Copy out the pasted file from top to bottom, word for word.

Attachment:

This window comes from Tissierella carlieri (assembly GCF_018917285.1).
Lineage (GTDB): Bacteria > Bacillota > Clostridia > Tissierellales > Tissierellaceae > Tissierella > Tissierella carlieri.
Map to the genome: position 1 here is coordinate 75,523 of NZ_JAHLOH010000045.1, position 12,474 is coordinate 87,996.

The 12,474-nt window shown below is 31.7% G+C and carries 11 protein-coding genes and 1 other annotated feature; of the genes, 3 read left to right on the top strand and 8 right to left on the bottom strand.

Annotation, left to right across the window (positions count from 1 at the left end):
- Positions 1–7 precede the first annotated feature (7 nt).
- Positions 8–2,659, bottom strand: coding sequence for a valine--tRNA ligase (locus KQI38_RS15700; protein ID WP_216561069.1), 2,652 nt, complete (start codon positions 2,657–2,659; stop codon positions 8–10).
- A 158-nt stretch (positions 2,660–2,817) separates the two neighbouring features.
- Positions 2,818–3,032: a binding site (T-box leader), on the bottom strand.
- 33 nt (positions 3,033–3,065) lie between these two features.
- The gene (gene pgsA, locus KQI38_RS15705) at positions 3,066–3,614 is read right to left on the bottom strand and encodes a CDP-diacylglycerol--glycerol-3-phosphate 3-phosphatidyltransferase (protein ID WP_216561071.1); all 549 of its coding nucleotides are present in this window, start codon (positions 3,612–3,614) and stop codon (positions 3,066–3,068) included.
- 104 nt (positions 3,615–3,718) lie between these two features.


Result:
This window comes from Tissierella carlieri (assembly GCF_018917285.1).
Lineage (GTDB): Bacteria > Bacillota > Clostridia > Tissierellales > Tissierellaceae > Tissierella > Tissierella carlieri.
Map to the genome: position 1 here is coordinate 75,523 of NZ_JAHLOH010000045.1, position 12,474 is coordinate 87,996.

The 12,474-nt window shown below is 31.7% G+C and carries 11 protein-coding genes and 1 other annotated feature; of the genes, 3 read left to right on the top strand and 8 right to left on the bottom strand.

Annotation, left to right across the window (positions count from 1 at the left end):
- Positions 1–7 precede the first annotated feature (7 nt).
- Positions 8–2,659, bottom strand: coding sequence for a valine--tRNA ligase (locus KQI38_RS15700; protein ID WP_216561069.1), 2,652 nt, complete (start codon positions 2,657–2,659; stop codon positions 8–10).
- A 158-nt stretch (positions 2,660–2,817) separates the two neighbouring features.
- Positions 2,818–3,032: a binding site (T-box leader), on the bottom strand.
- 33 nt (positions 3,033–3,065) lie between these two features.
- The gene (gene pgsA, locus KQI38_RS15705) at positions 3,066–3,614 is read right to left on the bottom strand and encodes a CDP-diacylglycerol--glycerol-3-phosphate 3-phosphatidyltransferase (protein ID WP_216561071.1); all 549 of its coding nucleotides are present in this window, start codon (positions 3,612–3,614) and stop codon (positions 3,066–3,068) included.
- 104 nt (positions 3,615–3,718) lie between these two features.